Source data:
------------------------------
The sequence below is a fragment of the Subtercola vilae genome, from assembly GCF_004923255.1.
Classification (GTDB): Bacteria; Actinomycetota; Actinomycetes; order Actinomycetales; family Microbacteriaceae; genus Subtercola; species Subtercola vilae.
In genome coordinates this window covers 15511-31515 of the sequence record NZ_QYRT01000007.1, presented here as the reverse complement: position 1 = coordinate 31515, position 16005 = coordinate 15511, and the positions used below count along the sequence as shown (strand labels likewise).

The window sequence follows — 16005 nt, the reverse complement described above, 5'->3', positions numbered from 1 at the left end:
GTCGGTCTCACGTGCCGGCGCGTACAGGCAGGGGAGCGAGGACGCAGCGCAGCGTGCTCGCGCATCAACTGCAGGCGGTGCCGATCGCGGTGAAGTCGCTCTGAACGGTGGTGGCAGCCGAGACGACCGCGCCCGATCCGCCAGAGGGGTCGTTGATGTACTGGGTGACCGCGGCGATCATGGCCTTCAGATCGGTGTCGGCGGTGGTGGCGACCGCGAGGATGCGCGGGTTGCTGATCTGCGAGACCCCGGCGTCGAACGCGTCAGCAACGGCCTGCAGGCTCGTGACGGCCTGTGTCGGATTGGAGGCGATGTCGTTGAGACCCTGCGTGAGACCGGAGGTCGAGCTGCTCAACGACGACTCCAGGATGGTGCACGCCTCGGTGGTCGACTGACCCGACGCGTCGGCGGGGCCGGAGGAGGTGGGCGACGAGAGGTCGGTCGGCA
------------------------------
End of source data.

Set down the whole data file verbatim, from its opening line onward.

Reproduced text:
The sequence below is a fragment of the Subtercola vilae genome, from assembly GCF_004923255.1.
Classification (GTDB): Bacteria; Actinomycetota; Actinomycetes; order Actinomycetales; family Microbacteriaceae; genus Subtercola; species Subtercola vilae.
In genome coordinates this window covers 15511-31515 of the sequence record NZ_QYRT01000007.1, presented here as the reverse complement: position 1 = coordinate 31515, position 16005 = coordinate 15511, and the positions used below count along the sequence as shown (strand labels likewise).

The window sequence follows — 16005 nt, the reverse complement described above, 5'->3', positions numbered from 1 at the left end:
GTCGGTCTCACGTGCCGGCGCGTACAGGCAGGGGAGCGAGGACGCAGCGCAGCGTGCTCGCGCATCAACTGCAGGCGGTGCCGATCGCGGTGAAGTCGCTCTGAACGGTGGTGGCAGCCGAGACGACCGCGCCCGATCCGCCAGAGGGGTCGTTGATGTACTGGGTGACCGCGGCGATCATGGCCTTCAGATCGGTGTCGGCGGTGGTGGCGACCGCGAGGATGCGCGGGTTGCTGATCTGCGAGACCCCGGCGTCGAACGCGTCAGCAACGGCCTGCAGGCTCGTGACGGCCTGTGTCGGATTGGAGGCGATGTCGTTGAGACCCTGCGTGAGACCGGAGGTCGAGCTGCTCAACGACGACTCCAGGATGGTGCACGCCTCGGTGGTCGACTGACCCGACGCGTCGGCGGGGCCGGAGGAGGTGGGCGACGAGAGGTCGGTCGGCA